Will Millard is a writer, BBC presenter, public speaker, and expedition leader. He has presented programmes on anthropology and adventure for BBC Two as well as series on rivers, urban exploration, and history for BBC Wales. In 2016 he won the BAFTA Cymru Award for Best Presenter and his series have received nominations for Best Series and Best Presenter in the Grierson, Broadcast, Bannf, Kendal, Realscreen and the Televisual Bulldog Awards.
Will’s first book The Old Man and the Sand Eel for Penguin (Viking) follows his wild journey across Britain in pursuit of a fishing record and he is a Fellow of the Royal Geographical Society (RGS) and the Winston Churchill Memorial Trust. We get to know Will a little better…
What’s lead to you becoming a presenter, public speaker and expedition leader? What was the dream – and what’s left on your bucket list?
The presenting and public speaking definitely came about from a series of big expeditions I did in my 20s – I criss-crossed West Papua multiple times on-foot while researching inter-tribal trade routes, and I made a solo descent of the jungle river that forms the borders of Sierra Leone and Liberia. The radio documentaries, short films, and written work, I produced from all those experiences got me where I am today; but how I actually got started as an expedition leader in the first place is a little more haphazard.
I grew up in a very remote and rural part of the Norfolk-Cambridge borders called The Fens, I worked in factories and eventually travelled independently for the first time; but I had no formative experience as an expedition leader, no one in my family who had ever really travelled like that, and really, no idea what I was doing. I was probably too naïve for my own good (not always a bad thing!) when I eventually decided to buy a big bag, a month supply of dry noodles, and attempt to walk through a 1,000 miles of New Guinea’s most hostile rainforest at just 23 years old – but the lessons that came with that epic failure left me wanting much more.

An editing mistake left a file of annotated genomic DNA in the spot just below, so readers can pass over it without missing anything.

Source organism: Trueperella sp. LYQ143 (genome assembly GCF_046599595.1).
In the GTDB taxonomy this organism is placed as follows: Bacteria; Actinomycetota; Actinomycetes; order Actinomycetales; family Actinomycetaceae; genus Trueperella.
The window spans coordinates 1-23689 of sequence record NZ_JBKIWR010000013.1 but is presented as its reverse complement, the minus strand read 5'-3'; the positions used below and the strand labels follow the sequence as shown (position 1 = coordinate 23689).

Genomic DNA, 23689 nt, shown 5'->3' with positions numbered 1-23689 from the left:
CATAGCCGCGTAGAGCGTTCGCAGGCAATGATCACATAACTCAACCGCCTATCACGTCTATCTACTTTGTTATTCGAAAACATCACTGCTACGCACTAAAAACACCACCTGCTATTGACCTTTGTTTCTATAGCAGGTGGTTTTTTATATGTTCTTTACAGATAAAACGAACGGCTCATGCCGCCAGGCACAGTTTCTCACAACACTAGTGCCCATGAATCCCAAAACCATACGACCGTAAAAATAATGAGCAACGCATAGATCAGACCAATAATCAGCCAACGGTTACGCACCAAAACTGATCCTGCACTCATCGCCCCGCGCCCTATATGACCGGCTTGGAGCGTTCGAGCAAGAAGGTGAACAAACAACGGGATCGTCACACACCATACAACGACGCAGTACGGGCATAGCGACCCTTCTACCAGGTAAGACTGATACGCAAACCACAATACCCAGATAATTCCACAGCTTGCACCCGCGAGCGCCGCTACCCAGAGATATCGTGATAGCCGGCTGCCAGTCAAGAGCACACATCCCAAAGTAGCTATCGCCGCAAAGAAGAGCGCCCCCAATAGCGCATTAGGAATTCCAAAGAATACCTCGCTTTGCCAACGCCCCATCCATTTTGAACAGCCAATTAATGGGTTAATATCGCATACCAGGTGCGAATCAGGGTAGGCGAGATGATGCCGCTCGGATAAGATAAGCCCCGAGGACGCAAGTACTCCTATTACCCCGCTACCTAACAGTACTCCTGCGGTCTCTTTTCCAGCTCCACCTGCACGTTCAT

Aside from being a TV presenter, people might not know that you are also an intrepid explorer, undertaking expeditions in West Papua and West Africa and winning many awards afterwards – what was the goal of these trips and what did you discover about yourself?
In West Papua I was determined to prove the tribes people had more about them than the outsider stereotype of them as just head-hunting cannibals. They had maintained a peaceful trade route amongst themselves for centuries, spreading not just goods but ideas and religious beliefs across the most macabre collection of natural obstacles: the largest mountain range between the Himalayas and the Andes, a vast swamp lands and the most intact tract of rainforest in Asia. But there was no record of the route or their feats (which were among the longest running trade routes in human history) I wanted to find and map what was left before they were lost forever and ended up spending almost 3 years of my life somewhere in those immense forests and mountains.
I found the remarkable resilience and survival skills of the people of Papua deeply inspiring, and I found a deep vein of determination and self-belief somewhere in myself too. I survived cerebral malaria, and a retreat through the forest that lasted a month with almost no food, but I also found what I was looking for and am so proud to have helped Papuan people shed some of the mythology that surrounds them.
You are a fellow of the Royal Geographic Society and Winston Churchill Memorial Fund – tell us about your links with these and what it means to you.
I am very proud to be a Fellow of both organisations off the back of my expeditions. I have been fortunate to receive backing by both into my research expeditions, and both have an incredible legacy of helping to fund the great and good in the expedition world. More than that though, they offer grants to people from all backgrounds and most areas of interest – I always try and impress this on other people who might want to take on adventures of their own.